Rub Potion Number Swine

Sam Jones Rub

We’ve done whole hog all our lives. It doesn’t take much more seasoning than salt and a little sauce at the end. Barbecue rubs were never something we had lying around the kitchen.

When we opened Sam Jones BBQ, we were cook- ing things besides the whole hogs we’d done at Skylight. We added spare ribs, turkey breast, and chicken, and we needed a barbecue rub to season them. I’ll let Michael Letchworth explain how he developed the one we use today. He calls it Rub Potion Number Swine:

I was playing around on a new pit I’d built in the backyard, cooking ribs and chicken. I was spending a fortune on commercial rubs at the grocery store, so I asked my friend, Reid McMillan, for a rub recipe. His was kinda hot, and it had more stuff in it than I had at home. I’d never tasted celery salt. I pulled all the stuff out of my cabinet that qualified for a rub. I started writing down the mixtures and cooking with it. I would tweak it, and friends would give me comments until I dialed it in.

I didn’t really know what I was doing at the beginning. The first recipe had both garlic salt and garlic powder. It also had both onion powder and minced onion. I made a few changes, then bottled it for a Christmas gift in 2012. I needed a funny name for the label, so I called it Rub Potion Number Swine. I had a company bottle it in Memphis and I started selling it locally. When we were developing recipes for Sam Jones BBQ, Samuel asked if we could just use my rub recipe. Now it goes on just about everything, even the burgers.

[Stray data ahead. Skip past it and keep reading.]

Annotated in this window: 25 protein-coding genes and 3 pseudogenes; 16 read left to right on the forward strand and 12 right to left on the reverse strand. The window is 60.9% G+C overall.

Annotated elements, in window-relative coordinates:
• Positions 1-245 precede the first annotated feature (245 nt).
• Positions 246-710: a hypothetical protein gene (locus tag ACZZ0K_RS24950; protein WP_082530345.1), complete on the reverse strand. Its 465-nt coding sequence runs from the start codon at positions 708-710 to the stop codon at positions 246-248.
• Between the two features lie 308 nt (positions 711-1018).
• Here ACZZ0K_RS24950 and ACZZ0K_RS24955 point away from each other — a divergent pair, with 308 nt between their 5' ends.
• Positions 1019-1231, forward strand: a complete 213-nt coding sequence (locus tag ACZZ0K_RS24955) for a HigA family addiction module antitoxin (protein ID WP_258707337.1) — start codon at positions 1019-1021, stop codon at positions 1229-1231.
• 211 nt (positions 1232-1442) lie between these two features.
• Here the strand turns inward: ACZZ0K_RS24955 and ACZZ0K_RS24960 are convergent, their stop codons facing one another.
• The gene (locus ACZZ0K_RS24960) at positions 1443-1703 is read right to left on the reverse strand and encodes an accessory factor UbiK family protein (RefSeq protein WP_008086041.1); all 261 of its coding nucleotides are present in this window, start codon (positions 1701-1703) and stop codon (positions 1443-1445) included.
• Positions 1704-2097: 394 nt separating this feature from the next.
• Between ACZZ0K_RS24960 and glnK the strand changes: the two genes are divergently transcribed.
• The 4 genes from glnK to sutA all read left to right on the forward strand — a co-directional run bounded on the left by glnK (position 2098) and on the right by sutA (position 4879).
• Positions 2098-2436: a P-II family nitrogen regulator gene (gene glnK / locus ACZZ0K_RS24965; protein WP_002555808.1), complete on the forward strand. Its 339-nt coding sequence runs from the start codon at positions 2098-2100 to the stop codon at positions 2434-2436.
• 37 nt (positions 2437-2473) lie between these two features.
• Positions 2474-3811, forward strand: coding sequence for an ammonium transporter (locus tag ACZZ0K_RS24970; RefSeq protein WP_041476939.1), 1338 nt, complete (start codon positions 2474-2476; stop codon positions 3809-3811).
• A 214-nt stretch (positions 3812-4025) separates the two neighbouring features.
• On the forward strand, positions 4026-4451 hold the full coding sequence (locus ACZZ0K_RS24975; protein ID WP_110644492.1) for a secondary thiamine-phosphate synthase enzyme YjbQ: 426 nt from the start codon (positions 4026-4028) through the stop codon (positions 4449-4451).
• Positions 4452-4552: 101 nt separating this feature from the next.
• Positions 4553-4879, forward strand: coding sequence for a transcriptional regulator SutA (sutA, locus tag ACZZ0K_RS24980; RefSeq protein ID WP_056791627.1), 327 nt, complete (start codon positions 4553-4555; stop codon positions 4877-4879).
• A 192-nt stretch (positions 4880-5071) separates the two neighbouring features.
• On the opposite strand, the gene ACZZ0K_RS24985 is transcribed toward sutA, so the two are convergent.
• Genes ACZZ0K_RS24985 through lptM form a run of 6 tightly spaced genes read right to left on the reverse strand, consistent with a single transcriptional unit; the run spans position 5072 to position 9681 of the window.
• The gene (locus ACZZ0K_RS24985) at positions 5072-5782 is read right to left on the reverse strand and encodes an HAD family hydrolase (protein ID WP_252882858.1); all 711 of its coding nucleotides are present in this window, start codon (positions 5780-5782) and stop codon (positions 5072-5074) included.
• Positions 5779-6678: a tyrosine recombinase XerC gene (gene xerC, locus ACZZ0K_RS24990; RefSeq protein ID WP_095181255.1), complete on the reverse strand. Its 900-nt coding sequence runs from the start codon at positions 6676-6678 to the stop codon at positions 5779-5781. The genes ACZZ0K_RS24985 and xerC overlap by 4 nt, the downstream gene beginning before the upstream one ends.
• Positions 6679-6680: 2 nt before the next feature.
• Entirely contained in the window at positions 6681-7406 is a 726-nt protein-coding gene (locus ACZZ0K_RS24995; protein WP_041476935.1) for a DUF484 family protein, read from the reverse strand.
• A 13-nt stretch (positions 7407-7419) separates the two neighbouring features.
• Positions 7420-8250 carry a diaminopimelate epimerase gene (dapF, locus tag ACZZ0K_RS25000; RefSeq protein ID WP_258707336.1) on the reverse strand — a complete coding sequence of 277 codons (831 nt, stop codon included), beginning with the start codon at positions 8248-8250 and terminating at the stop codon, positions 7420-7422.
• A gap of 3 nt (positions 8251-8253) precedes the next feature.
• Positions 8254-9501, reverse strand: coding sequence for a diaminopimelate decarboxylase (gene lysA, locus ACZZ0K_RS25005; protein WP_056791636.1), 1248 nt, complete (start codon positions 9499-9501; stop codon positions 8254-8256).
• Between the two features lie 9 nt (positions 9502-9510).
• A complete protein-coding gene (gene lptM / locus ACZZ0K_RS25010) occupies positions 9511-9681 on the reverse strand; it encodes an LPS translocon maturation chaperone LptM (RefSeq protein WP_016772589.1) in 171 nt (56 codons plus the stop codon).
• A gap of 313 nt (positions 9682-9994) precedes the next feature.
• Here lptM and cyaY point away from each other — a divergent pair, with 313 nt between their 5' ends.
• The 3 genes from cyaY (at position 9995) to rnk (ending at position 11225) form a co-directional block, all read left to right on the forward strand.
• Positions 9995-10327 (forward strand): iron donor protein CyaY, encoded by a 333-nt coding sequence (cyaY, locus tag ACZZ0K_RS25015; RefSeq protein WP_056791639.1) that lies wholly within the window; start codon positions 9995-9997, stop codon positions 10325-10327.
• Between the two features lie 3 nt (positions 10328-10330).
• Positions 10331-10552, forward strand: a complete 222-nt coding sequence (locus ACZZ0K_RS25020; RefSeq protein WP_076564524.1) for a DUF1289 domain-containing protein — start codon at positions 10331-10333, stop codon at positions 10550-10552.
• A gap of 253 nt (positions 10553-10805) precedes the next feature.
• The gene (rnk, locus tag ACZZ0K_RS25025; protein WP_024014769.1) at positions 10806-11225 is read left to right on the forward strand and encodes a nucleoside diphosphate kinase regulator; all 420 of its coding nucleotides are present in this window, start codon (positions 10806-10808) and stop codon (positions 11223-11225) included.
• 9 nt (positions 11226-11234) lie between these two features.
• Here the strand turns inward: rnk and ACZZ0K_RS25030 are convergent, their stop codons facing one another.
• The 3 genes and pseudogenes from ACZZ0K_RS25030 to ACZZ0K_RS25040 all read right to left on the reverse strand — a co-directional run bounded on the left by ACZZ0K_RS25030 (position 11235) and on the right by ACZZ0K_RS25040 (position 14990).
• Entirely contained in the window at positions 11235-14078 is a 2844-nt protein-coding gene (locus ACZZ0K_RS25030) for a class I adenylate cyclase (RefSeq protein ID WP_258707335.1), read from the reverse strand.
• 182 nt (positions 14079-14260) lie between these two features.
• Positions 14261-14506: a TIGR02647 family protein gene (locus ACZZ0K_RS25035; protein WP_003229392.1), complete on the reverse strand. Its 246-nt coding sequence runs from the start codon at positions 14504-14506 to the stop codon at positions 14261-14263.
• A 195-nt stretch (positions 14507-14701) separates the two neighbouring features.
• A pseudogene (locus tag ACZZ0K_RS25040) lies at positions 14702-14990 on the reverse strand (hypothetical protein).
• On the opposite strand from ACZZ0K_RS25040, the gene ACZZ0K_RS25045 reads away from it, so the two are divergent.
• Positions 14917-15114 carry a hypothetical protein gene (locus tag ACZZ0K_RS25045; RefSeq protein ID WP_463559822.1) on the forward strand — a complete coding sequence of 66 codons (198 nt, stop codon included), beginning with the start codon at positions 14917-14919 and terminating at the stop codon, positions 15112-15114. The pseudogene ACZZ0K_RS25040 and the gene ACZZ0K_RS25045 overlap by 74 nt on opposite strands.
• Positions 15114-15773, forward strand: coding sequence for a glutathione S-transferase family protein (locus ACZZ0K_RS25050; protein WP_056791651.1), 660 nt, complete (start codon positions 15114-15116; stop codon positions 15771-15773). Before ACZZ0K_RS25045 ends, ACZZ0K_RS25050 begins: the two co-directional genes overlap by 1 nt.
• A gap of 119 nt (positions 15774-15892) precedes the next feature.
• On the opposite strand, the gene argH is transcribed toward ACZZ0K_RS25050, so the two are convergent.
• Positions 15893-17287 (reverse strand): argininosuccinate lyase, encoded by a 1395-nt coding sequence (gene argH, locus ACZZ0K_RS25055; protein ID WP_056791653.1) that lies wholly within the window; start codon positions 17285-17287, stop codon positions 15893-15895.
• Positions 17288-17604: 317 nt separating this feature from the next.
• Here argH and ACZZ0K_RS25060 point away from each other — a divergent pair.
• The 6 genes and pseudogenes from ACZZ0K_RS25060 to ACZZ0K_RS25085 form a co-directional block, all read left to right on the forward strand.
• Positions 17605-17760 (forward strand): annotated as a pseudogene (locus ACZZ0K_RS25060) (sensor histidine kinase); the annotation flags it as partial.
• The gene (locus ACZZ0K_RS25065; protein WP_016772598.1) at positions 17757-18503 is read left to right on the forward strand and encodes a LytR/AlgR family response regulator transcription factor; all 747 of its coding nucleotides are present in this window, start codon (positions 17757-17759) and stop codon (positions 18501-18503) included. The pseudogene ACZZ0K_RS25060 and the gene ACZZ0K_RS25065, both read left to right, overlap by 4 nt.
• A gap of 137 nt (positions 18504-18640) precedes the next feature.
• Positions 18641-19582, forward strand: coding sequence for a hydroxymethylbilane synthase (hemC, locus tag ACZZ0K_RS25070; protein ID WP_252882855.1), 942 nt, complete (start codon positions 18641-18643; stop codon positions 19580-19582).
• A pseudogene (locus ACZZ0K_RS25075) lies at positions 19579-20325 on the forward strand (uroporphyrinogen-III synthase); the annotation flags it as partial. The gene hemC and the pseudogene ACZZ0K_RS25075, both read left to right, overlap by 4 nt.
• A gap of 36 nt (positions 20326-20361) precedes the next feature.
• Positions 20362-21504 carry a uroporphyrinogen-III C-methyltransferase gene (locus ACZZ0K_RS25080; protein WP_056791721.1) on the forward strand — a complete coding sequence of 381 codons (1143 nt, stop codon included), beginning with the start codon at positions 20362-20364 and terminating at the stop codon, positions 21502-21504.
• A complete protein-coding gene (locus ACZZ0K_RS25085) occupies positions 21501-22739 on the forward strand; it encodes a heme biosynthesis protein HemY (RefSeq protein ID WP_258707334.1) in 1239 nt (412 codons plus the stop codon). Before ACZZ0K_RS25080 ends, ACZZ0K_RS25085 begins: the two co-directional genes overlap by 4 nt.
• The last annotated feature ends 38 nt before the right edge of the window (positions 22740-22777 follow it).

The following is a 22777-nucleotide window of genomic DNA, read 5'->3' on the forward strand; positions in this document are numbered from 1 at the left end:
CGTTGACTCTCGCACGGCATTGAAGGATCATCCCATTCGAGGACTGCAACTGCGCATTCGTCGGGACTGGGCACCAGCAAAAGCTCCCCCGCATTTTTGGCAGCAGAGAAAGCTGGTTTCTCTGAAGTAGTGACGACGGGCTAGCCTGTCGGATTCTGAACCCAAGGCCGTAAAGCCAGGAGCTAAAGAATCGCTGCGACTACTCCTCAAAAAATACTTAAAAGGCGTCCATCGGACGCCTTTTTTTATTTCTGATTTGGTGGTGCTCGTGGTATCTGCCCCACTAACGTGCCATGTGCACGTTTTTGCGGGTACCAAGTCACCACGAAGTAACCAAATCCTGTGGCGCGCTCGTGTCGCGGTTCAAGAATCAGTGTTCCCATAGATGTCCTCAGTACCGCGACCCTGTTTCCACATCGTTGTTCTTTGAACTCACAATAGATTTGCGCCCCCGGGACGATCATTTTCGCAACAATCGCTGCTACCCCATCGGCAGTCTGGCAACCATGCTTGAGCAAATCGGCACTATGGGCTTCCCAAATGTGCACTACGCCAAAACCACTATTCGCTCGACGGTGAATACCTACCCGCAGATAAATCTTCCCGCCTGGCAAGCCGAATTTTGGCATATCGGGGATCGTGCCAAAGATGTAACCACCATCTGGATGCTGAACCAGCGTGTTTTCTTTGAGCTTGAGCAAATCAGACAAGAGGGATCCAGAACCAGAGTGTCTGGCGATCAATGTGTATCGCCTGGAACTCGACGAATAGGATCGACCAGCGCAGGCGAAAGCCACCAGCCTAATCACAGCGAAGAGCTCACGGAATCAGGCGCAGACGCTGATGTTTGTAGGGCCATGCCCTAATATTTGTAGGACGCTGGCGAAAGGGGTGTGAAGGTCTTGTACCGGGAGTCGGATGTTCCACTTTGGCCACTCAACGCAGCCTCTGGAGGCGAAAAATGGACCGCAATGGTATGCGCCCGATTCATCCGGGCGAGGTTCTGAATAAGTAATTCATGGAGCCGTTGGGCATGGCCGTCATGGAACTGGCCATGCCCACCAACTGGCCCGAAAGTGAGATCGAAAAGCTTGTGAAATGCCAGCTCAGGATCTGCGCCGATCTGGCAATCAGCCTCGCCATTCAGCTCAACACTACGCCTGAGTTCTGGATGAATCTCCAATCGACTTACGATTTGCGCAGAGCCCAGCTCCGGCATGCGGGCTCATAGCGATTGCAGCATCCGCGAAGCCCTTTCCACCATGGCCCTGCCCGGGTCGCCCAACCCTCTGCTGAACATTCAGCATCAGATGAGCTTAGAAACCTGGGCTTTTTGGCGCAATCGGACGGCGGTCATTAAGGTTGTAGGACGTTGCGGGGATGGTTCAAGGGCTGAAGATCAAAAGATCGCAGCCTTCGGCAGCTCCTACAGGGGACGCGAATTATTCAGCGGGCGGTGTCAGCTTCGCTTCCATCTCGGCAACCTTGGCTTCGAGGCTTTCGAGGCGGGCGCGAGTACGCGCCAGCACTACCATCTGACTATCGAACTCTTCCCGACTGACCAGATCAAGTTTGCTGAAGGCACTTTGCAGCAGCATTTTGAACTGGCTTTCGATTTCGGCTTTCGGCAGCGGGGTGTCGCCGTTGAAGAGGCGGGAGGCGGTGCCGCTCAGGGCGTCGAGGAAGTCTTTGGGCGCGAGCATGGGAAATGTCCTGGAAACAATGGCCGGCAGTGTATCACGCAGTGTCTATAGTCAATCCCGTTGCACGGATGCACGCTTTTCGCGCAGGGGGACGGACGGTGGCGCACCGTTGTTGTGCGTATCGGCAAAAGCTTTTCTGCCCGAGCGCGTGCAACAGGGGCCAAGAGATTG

There’s a bottling company here in Ayden that makes our rub for us. You can purchase it on our website if you’d rather get the finished product.

RUB POTION NUMBER SWINE RECIPE

Makes 3 1/2 cups

Ingredients:

1 cup paprika
1 cup light brown sugar
1⁄2 cup salt
1⁄4 cup ground black pepper
1⁄4 cup garlic powder
1⁄4 cup ground mustard
1⁄4 cup chili powder
1 tablespoon onion powder
2 tablespoons cayenne pepper

Directions:

In a bowl, mix all the ingredients together well with a whisk or with gloved hands. Toss generously on any barbecue you cook, except the whole hog. Any remaining rub can be stored in a sealed container in a cool, dry place for several months.


Reprinted with permission from Whole Hog BBQ by Sam Jones & Daniel Vaughn, copyright © 2019. Photographs by Denny Culbert. Published by Ten Speed Press, a division of Penguin Random House, Inc.

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